I coach a lot of young basses, bass baritones too, and for so many of them the pressure is on in their 20s in terms of making a career, and so they all want to sound as loud as possible. What happens is they go into a young artists program and they’re on stage with guys who really know what they’re doing, but they have to match it, or feel like they do, so they try to make their voice big before it’s kind of found its way. There are so few roles for young low voices – it’s a lot of Second Old Man or Third Gatekeeper – but young artists feel forced to make big sounds so early on, and I’m always saying to them now, “Learn songs, sing songs; learn a few cycles; learn Handel, and more Handel; listen to various artists.” I think you need to have that balance, and the confidence too – we definitely need to have that!

Brindley Sherratt, bass, English, album, Fear No More, voice, singer, opera, song, Benjamin Ealovega, Delphian

Photo: Benjamin Ealovega

A second album?

Which songs might be in the future for you, on record or live in recital?

I think everyone wants to sing Winterreise, and I admit to being one of them! It’s an incredibly intimidating cycle but I find it so enchanting; I love listening to it and I love singing it. I’d want to do it in recital a few times before I went anywhere even near a recording studio. So that’s a possibility. I’ve also been thinking I would like to do a disc of songs in my mother tongue, and at the moment I’m leaning towards an album of English song; I asked Ryan Wigglesworth if he would write me something, and he’s up for that. Robert Lloyd said to me many years ago, “Make sure you do a song recital once a year; It’s so easy to just bellow” – it’s so true.

I was amazed in the recitals to note that after I’d sung a few phrases that are quiet and soft, I could sense everyone leaning in and really listening – it was just lovely! I never would have thought of having that kind of closeness with an audience, but it’s been amazing, and I definitely look forward to more moments like that.

Top photo: Benjamin Ealovega
Opera & Democracy, series, performance, history, lecture, New York, NYC, stage, Leo Baeck Institute, opera, democracy, Kai Hinrich Müller, Thomas Mann House

Kai Hinrich Müller: “What Can Opera Do For Society?”

As opera companies look to attract new audiences and cultivate relationships with existing patrons, specific combinations of knowledge, passion, and energy are increasingly required. There’s work to be done with nitty-gritty issues like funding, management, casting, commissioning, programming, and presenting. Companies have made conspicuous efforts to expand the definition of the widely-understood canon of classical music. Opera watchers (including yours truly) live in hope that such decisions are more than mere gestures, that they are made with an eye toward evolution, not just optics. More than ever, works are being programmed which have been penned by composers off the well-beaten path of Opera Hits – composers who were often persecuted because of race, gender, religion, sexuality and who remain largely unknown because of a stubborn adherence to that path.  Broadcaster Kate Molleson wrote a whole book about this, and I have written about it as well.

So where does the idea of “democracy” fit within the world of classical music, particularly opera? What role does (or can) art play in cultivating the idea – and the reality – of democracy? How do the notions of representation, choice, voice, equity and equality relate to opera’s history, goals, old audiences, intended audiences, financial demands, and day-to-day realities? The current Thomas Mann House series Opera & Democracy has been exploring these questions over the past six months. Instigated by musicologist and 2023 Thomas Mann Fellow Kai Hinrich Müller, Opera & Democracy is a unique combination of academic investigation, discussion, and live performance, with topics including power dynamics, representation, programming and casting choices, updated formats, and what the Villa Aurora-Thomas Mann House website calls “audience expectations as well as to academic challenges and opera’s ability to amplify the voices of silenced or persecuted artists.”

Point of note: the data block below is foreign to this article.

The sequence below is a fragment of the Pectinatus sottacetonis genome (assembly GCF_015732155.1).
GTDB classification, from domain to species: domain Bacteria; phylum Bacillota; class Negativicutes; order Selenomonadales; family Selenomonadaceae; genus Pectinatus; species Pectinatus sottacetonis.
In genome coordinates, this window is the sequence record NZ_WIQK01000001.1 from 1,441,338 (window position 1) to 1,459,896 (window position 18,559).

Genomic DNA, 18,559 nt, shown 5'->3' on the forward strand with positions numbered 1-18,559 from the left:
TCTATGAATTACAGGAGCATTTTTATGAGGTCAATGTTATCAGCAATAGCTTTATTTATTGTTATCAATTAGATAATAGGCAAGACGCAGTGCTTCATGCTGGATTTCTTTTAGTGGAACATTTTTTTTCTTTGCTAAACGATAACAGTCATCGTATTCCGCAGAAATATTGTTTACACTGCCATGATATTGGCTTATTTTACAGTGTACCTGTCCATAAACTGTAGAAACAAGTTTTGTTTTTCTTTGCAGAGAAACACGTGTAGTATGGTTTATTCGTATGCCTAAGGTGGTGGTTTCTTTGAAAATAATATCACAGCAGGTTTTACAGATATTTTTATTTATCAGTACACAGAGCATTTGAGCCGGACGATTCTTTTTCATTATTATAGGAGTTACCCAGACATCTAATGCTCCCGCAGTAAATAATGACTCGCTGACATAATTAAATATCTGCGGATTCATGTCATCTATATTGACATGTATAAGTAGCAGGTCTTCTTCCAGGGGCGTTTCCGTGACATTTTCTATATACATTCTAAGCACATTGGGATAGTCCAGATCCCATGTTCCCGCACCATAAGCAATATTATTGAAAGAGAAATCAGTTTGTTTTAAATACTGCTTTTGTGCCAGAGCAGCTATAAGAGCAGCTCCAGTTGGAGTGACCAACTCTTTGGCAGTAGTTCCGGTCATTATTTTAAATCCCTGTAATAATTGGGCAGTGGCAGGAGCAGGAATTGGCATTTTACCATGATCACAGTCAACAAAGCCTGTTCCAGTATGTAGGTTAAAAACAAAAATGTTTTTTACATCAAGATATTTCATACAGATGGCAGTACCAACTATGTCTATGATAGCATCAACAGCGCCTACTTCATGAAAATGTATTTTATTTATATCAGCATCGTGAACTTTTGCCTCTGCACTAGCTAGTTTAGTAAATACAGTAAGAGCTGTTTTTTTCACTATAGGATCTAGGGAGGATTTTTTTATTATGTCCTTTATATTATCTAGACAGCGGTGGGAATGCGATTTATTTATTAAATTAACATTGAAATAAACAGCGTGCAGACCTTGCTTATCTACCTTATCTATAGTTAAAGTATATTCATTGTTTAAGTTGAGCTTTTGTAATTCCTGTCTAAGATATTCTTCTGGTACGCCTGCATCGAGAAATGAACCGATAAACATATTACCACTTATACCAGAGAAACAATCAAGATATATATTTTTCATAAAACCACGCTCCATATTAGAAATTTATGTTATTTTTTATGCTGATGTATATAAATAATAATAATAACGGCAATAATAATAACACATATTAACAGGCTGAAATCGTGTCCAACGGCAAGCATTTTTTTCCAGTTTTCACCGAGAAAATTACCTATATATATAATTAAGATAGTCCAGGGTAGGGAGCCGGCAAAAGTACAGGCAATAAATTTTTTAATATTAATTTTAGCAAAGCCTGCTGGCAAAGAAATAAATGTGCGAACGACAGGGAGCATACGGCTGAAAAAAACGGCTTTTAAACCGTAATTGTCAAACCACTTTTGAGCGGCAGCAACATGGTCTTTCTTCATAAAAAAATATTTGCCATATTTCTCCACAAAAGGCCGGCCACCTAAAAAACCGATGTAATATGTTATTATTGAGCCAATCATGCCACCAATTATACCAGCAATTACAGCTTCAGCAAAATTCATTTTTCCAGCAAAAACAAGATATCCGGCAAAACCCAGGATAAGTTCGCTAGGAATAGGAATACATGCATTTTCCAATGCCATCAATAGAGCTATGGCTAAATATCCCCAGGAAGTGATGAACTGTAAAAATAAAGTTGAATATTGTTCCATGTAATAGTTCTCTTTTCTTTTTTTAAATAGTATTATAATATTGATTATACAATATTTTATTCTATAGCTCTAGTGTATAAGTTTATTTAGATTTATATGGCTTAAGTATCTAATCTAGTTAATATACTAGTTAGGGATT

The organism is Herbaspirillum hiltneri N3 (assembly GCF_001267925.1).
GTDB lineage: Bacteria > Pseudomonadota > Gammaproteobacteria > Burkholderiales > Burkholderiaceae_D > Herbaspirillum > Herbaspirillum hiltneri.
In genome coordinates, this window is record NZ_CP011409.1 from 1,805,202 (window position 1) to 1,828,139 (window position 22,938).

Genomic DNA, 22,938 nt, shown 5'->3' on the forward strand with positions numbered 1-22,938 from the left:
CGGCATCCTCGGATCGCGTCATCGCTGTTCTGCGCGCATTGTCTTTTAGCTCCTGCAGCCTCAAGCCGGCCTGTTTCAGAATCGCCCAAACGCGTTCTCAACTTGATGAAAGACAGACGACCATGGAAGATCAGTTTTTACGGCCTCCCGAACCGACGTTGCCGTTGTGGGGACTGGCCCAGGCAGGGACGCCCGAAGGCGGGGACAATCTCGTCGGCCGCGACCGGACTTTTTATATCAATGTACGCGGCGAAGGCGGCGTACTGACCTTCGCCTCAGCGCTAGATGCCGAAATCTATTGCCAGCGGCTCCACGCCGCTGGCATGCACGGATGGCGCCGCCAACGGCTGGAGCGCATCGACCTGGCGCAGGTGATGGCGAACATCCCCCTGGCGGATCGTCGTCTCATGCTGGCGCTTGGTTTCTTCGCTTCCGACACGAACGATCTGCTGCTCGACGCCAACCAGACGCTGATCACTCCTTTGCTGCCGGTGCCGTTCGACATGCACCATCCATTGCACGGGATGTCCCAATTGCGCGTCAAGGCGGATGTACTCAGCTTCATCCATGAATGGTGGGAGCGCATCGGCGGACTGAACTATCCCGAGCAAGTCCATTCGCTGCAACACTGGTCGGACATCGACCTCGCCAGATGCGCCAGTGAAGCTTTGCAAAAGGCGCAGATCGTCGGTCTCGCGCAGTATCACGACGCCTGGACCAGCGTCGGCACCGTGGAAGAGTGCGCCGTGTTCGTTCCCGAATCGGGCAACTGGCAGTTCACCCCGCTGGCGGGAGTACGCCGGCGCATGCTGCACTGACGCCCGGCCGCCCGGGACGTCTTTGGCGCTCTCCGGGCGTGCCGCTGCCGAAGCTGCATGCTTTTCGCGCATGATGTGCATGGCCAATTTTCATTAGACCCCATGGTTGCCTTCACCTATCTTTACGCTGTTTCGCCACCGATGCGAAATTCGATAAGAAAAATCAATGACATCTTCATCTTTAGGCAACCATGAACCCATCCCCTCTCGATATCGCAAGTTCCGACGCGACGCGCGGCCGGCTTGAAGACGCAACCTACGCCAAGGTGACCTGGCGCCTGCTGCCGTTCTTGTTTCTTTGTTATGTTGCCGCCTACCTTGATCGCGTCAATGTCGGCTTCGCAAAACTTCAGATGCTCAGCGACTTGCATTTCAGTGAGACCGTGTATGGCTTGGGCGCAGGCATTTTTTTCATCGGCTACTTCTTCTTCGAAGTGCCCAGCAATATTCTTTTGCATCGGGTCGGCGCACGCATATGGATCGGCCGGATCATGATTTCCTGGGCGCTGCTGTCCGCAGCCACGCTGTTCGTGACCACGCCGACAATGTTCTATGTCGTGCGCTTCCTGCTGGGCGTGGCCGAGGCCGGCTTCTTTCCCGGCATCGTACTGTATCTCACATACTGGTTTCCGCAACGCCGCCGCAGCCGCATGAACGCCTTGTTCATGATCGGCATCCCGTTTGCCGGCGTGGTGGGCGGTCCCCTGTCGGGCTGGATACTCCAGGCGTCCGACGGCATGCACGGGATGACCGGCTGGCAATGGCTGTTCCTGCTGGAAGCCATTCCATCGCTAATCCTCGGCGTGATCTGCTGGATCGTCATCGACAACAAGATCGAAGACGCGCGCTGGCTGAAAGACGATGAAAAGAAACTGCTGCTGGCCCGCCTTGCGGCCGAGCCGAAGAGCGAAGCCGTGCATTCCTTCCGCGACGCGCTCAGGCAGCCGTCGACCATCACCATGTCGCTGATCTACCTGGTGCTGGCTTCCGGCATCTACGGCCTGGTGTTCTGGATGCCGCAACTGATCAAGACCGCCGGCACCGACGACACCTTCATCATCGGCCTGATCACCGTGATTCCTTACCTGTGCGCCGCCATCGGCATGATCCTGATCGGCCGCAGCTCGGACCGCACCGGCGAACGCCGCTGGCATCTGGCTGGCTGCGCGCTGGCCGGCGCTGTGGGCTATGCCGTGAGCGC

So far those artists have indeed included many persecuted figures: Gideon Klein, Viktor Ullmann, Rachel Danziger van Embden and Amélie Nikisch, Rosy Geiger-Kullmann, Ernst Toch, Tania León, and Ursula Mamlok, to name a few. Launched in Los Angeles in January,  the series has gone on to see packed houses in Munich, Cologne, New York, and Dresden. More dates are set to follow in Providence (RI), Berlin, and Hamburg; most immediately is an upcoming online event June 11th with Black Opera Research Network featuring composer Philip Miller, the composer of Nkoli: The Vogue-Opera (detailing the life of  anti-apartheid gay rights activist Simon Nkoli) and its musical director, Tshegofatso Moeng. Allison Smith, Civic Engagement Coordinator of Virginia Opera will also be joining the discussion together with Müller. In a recent blog entry reflecting on the New York City-based events for Opera & Democracy this past April, the musicologist wrote that “(b)y shining a spotlight on the works of composers who were once silenced by dictatorship, the week offered a way to reclaim their voices and honor their contributions to the cultural tapestry of humanity.”

Kai Hinrich Müller, scholar, musicologist, professor, Thomas Mann fellow, Opera & Democracy

Kai Hinrich Müller

That tapestry is one Müller has sought to explore in various facets. Having studied Musicology, Business Administration and Law at the Rheinische Friedrich-Wilhelms-Universität in Bonn, Müller has worked as an advisor and curator on a number of international research and cultural projects, including an exhibition at Berlin’s Deutsches Historisches Museum called “Richard Wagner and the Nationalization of Feeling” in 2022. He has also also worked with musico-historical group Musica non grata and led its Terezín Summer School, the 2023 iteration of which featured Rachel Danziger van Ambden’s Die Dorfkomtesse (The Village Countess), subsequently presented as part of Opera & Democracy’s presentation in Dresden. Müller’s publications explore musical life in the interwar and Nazi periods, past and present musical structures, and the functions of music within social discourse, topics which are also long-term research focuses. In addition to his teaching work at the Cologne University of Music and Dance (since 2017), Müller also works with the Bauhaus-Archiv Berlin, German public broadcaster WDR (Westdeutscher Rundfunk Köln) and various concert and opera houses. As Director of the Bauhaus Music Weekend, he told RBB’s Hans Ackermann: